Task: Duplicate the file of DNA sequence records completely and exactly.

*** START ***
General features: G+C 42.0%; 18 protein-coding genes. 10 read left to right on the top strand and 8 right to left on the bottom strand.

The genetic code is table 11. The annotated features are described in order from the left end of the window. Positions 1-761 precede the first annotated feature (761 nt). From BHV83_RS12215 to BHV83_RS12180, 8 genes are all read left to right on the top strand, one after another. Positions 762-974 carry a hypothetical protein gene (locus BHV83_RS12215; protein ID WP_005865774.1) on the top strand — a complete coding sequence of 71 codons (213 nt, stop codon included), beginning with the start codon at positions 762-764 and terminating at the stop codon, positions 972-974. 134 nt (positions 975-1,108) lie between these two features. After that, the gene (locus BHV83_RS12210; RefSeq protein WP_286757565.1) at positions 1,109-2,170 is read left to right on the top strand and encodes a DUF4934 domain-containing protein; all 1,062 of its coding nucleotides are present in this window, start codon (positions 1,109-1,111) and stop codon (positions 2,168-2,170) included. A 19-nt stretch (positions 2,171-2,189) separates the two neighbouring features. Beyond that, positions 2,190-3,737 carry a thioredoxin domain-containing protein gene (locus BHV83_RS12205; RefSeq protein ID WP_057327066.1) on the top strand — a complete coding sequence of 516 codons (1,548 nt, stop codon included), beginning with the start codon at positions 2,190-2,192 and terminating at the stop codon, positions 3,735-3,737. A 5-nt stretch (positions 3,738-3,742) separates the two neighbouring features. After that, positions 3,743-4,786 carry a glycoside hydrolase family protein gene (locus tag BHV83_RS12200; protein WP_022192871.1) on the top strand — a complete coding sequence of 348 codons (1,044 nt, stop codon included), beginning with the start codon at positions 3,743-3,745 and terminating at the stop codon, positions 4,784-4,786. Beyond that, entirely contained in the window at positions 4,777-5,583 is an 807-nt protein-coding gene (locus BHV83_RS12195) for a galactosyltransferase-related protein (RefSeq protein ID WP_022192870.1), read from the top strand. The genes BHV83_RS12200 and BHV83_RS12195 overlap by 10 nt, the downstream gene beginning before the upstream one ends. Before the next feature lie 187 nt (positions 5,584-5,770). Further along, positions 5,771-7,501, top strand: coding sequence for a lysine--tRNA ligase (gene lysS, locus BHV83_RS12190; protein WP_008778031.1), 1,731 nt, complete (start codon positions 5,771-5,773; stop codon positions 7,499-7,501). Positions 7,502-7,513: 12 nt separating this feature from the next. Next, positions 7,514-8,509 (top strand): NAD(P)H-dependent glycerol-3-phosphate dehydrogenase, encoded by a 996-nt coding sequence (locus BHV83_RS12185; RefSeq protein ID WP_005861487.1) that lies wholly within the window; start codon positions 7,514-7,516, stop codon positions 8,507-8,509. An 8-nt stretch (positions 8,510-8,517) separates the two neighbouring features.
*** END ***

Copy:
General features: G+C 42.0%; 18 protein-coding genes. 10 read left to right on the top strand and 8 right to left on the bottom strand.

The genetic code is table 11. The annotated features are described in order from the left end of the window. Positions 1-761 precede the first annotated feature (761 nt). From BHV83_RS12215 to BHV83_RS12180, 8 genes are all read left to right on the top strand, one after another. Positions 762-974 carry a hypothetical protein gene (locus BHV83_RS12215; protein ID WP_005865774.1) on the top strand — a complete coding sequence of 71 codons (213 nt, stop codon included), beginning with the start codon at positions 762-764 and terminating at the stop codon, positions 972-974. 134 nt (positions 975-1,108) lie between these two features. After that, the gene (locus BHV83_RS12210; RefSeq protein WP_286757565.1) at positions 1,109-2,170 is read left to right on the top strand and encodes a DUF4934 domain-containing protein; all 1,062 of its coding nucleotides are present in this window, start codon (positions 1,109-1,111) and stop codon (positions 2,168-2,170) included. A 19-nt stretch (positions 2,171-2,189) separates the two neighbouring features. Beyond that, positions 2,190-3,737 carry a thioredoxin domain-containing protein gene (locus BHV83_RS12205; RefSeq protein ID WP_057327066.1) on the top strand — a complete coding sequence of 516 codons (1,548 nt, stop codon included), beginning with the start codon at positions 2,190-2,192 and terminating at the stop codon, positions 3,735-3,737. A 5-nt stretch (positions 3,738-3,742) separates the two neighbouring features. After that, positions 3,743-4,786 carry a glycoside hydrolase family protein gene (locus tag BHV83_RS12200; protein WP_022192871.1) on the top strand — a complete coding sequence of 348 codons (1,044 nt, stop codon included), beginning with the start codon at positions 3,743-3,745 and terminating at the stop codon, positions 4,784-4,786. Beyond that, entirely contained in the window at positions 4,777-5,583 is an 807-nt protein-coding gene (locus BHV83_RS12195) for a galactosyltransferase-related protein (RefSeq protein ID WP_022192870.1), read from the top strand. The genes BHV83_RS12200 and BHV83_RS12195 overlap by 10 nt, the downstream gene beginning before the upstream one ends. Before the next feature lie 187 nt (positions 5,584-5,770). Further along, positions 5,771-7,501, top strand: coding sequence for a lysine--tRNA ligase (gene lysS, locus BHV83_RS12190; protein WP_008778031.1), 1,731 nt, complete (start codon positions 5,771-5,773; stop codon positions 7,499-7,501). Positions 7,502-7,513: 12 nt separating this feature from the next. Next, positions 7,514-8,509 (top strand): NAD(P)H-dependent glycerol-3-phosphate dehydrogenase, encoded by a 996-nt coding sequence (locus BHV83_RS12185; RefSeq protein ID WP_005861487.1) that lies wholly within the window; start codon positions 7,514-7,516, stop codon positions 8,507-8,509. An 8-nt stretch (positions 8,510-8,517) separates the two neighbouring features.